Review: A Radical Approach to Librarianship: Progressive Librarian
Journal Review: A Radical Approach to Professional Librarianship
The journal entitled, Progressive Librarian reflects a growing movement of North American librarians trying to make progress in making more radical steps to change libraries of all sorts. The journal is diverse in types of libraries and issues, but one author seems to sum up the question the journal is trying to answer as a whole: “how can libraries and archives uphold the statutes of liberty, in addition to observing professional ethics and standards, all the while providing the essential services our public, our constituents, and our past deserves?” (Schwenk 56). In other words, through discussions of race, class, workers’ rights, information economics, and a vast but relevant group of other topics, this journal moves towards the future of libraries and librarianship in a progressive and non-mainstream way. Through a study of individual articles and repeated terms and ideological stances, this concept of radicalism will grow as the apparent mission of the “Progressive Librarian.”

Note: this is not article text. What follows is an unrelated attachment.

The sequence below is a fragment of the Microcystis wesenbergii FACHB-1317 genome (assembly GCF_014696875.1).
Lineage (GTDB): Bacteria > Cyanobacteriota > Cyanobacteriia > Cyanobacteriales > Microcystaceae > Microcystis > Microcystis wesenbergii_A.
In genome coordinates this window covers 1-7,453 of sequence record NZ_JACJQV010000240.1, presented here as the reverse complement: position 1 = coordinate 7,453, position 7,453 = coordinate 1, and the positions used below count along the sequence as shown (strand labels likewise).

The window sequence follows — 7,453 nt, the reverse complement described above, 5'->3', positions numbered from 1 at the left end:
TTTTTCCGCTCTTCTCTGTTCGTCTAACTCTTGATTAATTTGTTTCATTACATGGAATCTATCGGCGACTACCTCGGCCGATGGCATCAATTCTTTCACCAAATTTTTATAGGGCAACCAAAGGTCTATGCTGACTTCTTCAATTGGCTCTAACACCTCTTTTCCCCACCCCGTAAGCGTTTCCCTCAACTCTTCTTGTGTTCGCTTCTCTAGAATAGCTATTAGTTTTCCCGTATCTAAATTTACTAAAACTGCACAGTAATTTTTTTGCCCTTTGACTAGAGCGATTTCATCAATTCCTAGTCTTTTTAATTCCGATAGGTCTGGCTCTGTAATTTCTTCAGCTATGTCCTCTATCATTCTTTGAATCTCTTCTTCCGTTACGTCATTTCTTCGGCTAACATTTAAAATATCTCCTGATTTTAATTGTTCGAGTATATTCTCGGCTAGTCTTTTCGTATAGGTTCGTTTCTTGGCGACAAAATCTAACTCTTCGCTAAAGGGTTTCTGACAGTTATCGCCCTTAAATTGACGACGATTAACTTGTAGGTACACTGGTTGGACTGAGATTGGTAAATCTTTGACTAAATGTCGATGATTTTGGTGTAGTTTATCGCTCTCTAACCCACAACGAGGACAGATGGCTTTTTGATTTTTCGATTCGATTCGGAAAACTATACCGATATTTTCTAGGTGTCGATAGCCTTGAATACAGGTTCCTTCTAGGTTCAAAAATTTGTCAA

Although none of the issues focused all articles around types of libraries (public, academic, etc), nor any particular conflict (race, gender, information economics, etc), a discussion of them would probably best be suited to group the articles together, not by issue number, but rather by article type. For instance, race conflict type articles will be discussed first.